Vital SUDEP research to be taken to the next stage
Vital UK research on Sudden Unexpected Death in Epilepsy (SUDEP) is to be taken to the next stage by Epilepsy Research UK.
Dr Shane Delamont and colleagues at King’s College Hospital, found during the pilot phase funded by SUDEP Action, that certain people had altered EEG recordings following some seizures. They wondered if these changes, known as depressions, might have a significant impact upon heart function and breathing, and increase the risk of sudden death.
During the next phase of the study, funded by Epilepsy Research UK, the team plans to recruit 20 people with severe and/or drug resistant (refractory) epilepsy, who are being considered for epilepsy surgery. Subjects will then be monitored intensively before, during and after a seizure; and information about their brain activity, heart rhythm, breathing and blood oxygen content (known as oxygen saturation) will be collected. The researchers hope to obtain complete information for at least one seizure from all 20 participants.
Once the data have been collated, they will be analysed to see if the depressions in brain activity recorded correspond with changes in heart rhythm, breathing and oxygen saturation. If this is found to be the case, the results will form the basis of a larger investigation into the link between electrical depression and heart and breathing functions.
Through this and follow-up studies, it might eventually be possible to routinely identify people who experience depressions in brain activity following some seizures, and who are therefore at a particularly high risk of SUDEP. It will then be important to sensitively inform them of this risk and provide clear advice on how it can be decreased (e.g. having seizure alarms). In the longer term, interventions that block the mechanisms underlying SUDEP might also become available.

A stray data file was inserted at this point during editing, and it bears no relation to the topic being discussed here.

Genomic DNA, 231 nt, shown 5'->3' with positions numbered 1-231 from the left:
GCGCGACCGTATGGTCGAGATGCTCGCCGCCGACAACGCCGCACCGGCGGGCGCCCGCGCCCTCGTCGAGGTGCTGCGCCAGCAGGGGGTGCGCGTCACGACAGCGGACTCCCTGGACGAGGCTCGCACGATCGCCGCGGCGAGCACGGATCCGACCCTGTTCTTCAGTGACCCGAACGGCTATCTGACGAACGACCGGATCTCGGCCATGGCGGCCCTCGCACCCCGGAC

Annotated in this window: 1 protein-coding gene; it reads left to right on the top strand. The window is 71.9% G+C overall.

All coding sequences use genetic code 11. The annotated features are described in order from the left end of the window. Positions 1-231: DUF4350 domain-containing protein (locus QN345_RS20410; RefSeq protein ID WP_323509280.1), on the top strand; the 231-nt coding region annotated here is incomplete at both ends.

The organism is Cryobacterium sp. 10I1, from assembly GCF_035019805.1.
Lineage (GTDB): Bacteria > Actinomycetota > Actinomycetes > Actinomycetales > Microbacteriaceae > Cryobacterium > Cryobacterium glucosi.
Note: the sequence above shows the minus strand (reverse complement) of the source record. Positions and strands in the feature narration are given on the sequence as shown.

Dr Shane Delamont said: “The research team at Kings Hospital are pleased that the team has received a further grant to take forward work on sudep risk research that began in January this year. Understanding the brainstem controlled physiological changes seen in seizures will give us a unique insight into the profound stresses that people get when they have seizures. It is these stresses which are thought to play a large role in SUDEP. Many thanks to the supporters of SUDEP Action who raised funds to support this vital research to get off the ground."
"Research has been possible due to initial funding of equipment by CSERT and seed funding from SUDEP Action over 6 months which has supported a technican and a physicist to adapt recording equipment to be used in a bespoke manner and collect initial data. Further funding has now been awarded by ERUK to support data collection and analysis of this research pilot over the next 12 months".
SUDEP Action will provide updates of this study on its website as soon as they become available.